Radiology brings an interesting article entitled “Computer-aided Diagnosis: How to Move from the Laboratory to the Clinic”, which presents a remarkably deep analysis of the current state of CAD (abstract). CAD is considered to have a great future, but a number of hard challenges need to be met. BoneXpert is featured in the article, and this “Topic of interest” post follows up on this honorable mentioning by reviewing the paper and placing BoneXpert in a wider perspective.
The authors, Bram van Ginneken, Cornelia M. Schaefer-Prokop, and Mathias Prokop from Radboud University Nijmegen Medical Centre, cleverly defines CAD in a wide sense, including detection, diagnosis as well as quantitative image analysis. The latter has brought new life to CAD in recent years – according to van Ginneken and colleagues:
Computerized quantification may hold more potential than computerized detection. When radiologists are asked to name aspects of their work that are common, time consuming, and could be automated, they usually do not mention detection but rather documentation and quantification
The authors present a detailed account of CAD for lesion detection – the most common application so far. They point to several problematic aspects:
- It is surprisingly difficult to validate CAD for detection because its performance is intricately coupled to the fairly uncontrollable behaviour of the human operator. It is much easier to evaluate the standalone performance, i.e. how well the CAD does on its own, however, this is not the intended use.
- The strict focus on detection, i.e. not allowing credibility scores to each finding, makes these system less powerful than they could be.
- FDA’s requirements to CAD are quite peculiar, as recognised also by the agency itself in 2009, but no new guidelines have been approved, so the industry is frustrated
The paper sets up four requirements to CAD (quote):
a) CAD should improve radiologists’ performance.
b) CAD should save time.
c) CAD must be seamlessly integrated into the workflow.
d) CAD should not impose liability concerns and the incremental costs should be negligible or reimbursed.
How does BoneXpert score on these requirements?
a) BoneXpert bone age gives better precision, and better accuracy as measured objectively in adult height prediction, and these improvements are clinically significant.
b) BoneXpert saves the time used for manual rating, between 1 and 15 minutes
c) With the BoneXpert standalone program, workflow integration was a major concern, but with the new PACS plugin, the result appears inside PACS as a new image in the same study.
d) BoneXpert has been shown to make fewer gross errors (defined e.g. as more than 1.5 years wrong) than manual rating in four studies. And while the cost per analysis is perhaps not negligible, BoneXpert is at least considered cost-effective: usually half of the cost is justified by the saved time, and half by the improved measurement quality.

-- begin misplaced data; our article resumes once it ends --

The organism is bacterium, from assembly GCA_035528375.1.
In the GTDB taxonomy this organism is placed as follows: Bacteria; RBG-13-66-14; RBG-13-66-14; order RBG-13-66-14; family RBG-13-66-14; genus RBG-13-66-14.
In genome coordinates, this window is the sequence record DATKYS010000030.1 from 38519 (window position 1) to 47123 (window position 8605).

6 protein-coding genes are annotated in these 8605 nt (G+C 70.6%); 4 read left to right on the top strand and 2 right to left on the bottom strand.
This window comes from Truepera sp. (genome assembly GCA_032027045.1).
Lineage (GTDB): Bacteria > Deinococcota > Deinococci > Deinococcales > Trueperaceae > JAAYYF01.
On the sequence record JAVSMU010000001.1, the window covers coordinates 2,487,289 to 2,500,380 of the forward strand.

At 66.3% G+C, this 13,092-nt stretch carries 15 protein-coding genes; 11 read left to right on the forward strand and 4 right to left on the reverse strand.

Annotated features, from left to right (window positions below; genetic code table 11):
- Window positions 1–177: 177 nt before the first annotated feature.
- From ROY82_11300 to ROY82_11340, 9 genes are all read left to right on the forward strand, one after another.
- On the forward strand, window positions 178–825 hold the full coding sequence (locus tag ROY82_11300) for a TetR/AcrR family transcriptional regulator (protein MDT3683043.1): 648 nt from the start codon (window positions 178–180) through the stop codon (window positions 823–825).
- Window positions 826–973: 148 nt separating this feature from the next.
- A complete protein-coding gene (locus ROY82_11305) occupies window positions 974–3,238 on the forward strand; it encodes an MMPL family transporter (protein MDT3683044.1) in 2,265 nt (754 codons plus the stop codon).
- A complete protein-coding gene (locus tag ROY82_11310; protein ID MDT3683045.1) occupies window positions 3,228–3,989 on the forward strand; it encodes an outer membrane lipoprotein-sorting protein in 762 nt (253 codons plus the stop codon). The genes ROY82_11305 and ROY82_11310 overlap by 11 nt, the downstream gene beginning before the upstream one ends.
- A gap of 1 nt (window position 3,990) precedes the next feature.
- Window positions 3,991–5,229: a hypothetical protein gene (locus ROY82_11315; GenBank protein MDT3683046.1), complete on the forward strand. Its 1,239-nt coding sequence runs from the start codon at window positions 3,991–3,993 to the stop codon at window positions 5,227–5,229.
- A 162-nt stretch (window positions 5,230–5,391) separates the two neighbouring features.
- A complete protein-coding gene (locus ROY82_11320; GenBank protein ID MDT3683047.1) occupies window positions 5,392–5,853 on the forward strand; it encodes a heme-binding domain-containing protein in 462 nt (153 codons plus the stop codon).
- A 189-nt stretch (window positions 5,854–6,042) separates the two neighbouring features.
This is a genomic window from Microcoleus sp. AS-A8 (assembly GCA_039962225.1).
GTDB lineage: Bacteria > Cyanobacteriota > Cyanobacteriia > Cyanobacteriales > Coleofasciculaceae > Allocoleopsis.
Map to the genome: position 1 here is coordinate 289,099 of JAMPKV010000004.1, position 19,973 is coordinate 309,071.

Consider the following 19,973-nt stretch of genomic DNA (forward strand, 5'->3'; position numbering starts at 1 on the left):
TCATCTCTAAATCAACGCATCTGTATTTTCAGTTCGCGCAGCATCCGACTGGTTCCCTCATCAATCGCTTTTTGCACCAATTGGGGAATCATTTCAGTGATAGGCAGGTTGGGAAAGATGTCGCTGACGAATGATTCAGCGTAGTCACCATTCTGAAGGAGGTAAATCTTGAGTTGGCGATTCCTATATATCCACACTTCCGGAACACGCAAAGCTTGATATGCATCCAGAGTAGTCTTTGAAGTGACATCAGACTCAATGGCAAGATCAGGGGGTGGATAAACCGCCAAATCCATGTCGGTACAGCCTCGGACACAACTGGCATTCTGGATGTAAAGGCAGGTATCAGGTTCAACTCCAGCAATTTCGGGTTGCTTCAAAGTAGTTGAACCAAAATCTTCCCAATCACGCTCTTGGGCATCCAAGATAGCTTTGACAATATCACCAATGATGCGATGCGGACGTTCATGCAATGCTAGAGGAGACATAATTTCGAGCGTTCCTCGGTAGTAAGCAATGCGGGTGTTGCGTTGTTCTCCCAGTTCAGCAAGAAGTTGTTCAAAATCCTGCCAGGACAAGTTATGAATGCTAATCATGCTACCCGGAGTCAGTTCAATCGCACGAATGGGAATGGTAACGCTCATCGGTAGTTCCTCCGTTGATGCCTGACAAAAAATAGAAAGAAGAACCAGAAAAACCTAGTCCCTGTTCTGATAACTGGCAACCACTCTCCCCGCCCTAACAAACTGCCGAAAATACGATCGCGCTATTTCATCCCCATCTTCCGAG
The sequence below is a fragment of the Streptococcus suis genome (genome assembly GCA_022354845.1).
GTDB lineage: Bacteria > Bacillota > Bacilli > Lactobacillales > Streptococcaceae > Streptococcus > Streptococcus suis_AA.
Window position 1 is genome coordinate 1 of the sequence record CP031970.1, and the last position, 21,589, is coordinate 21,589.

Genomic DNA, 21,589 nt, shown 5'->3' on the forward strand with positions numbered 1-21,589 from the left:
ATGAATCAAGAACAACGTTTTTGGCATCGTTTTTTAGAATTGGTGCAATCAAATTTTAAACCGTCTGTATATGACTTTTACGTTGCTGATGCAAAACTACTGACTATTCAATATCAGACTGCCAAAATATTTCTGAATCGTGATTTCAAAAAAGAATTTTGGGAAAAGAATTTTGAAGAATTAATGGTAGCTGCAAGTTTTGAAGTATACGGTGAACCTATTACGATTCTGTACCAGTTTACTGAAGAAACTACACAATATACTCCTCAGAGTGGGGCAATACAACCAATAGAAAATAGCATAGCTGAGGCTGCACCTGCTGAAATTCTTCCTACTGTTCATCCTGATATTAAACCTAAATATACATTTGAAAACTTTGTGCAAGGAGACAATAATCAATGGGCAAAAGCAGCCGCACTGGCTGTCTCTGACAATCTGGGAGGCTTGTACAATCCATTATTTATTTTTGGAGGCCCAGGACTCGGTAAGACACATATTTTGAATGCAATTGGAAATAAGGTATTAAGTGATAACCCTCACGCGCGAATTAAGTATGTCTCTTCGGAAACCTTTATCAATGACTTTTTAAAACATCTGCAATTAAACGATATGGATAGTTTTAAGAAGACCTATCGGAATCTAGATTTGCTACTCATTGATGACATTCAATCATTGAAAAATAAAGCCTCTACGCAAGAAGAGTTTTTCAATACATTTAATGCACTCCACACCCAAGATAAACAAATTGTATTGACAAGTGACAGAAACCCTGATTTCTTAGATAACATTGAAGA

Van Ginneken and colleagues are convinced that CAD’s importance will continue to grow, but they recognise the following obstacles for progress:
- CAD is simply very difficult to construct, because of the challenge in translating expertise into computer programs. The traditional “funnel” approach, where the CAD first extracts image features, which are then processed further into a final result, is laborious to construct, and the isolated features tend loose context. It is therefore desirable to exploit machine learning to automatically “sieve” the huge amount of available data and thereby result in an algorithm, which should also aim at a more holistic processing approach in order to mimic the intuition of human operators.
- There is a problem in measuring performance and finding clinically relevant metrics.
- The regulatory process is costly, in particular when human operators are involved.
- The integration with PACS is not easy: PACS vendors do not support an open interface which allows apps to be installed, including their own interface, with the same ease as in mobile phones.
How does BoneXpert address these challenges?
- BoneXpert is a knowledge-intensive system, containing detailed models of the shape and appearance of 15 hand bones from age 2 to adulthood. This knowledge was not programmed in the traditional way but learned from examples using a machine learning technique called active appearance models, which also provides a high degree of image understanding, so that the system knows when it is wrong. BoneXpert analyses plain X-rays, so there are large, excellent archives of data dating back to the 1950’es. Some of these data lack reliable “ground truth”, but unsupervised learning was used to learn an "intrinsic" bone age, and supervised learning was used only in the final, less complex learning steps.
- Measuring performance was solved by ”creative” use of the data: precision was measured by comparing measurements on left and right hand X-rays, and accuracy was assessed by the ability to predict adult height, an objective and clinically relevant metric.
- The intended use of BoneXpert is to replace, rather than assist, manual rating. This more ambitious goal implies absence of a human factor, and – surprisingly – it renders the regulatory path much easier, because validation can be performed as retrospective studies.
- PACS integration also becomes much easier when there is no human interaction. BoneXpert is simply installed on a arbitrary PC with network connection to the PACS. It acts as a DICOM node that one can send to, and the node returns the image to the same study. All PACS vendors support this integration mode out-of-the-box, because it is pure DICOM.
BoneXpert’s approach to manoeuver among these obstacles should encourage and inspire new CAD ventures!
Author: Hans Henrik Thodberg (c). Published 18 Feb 2012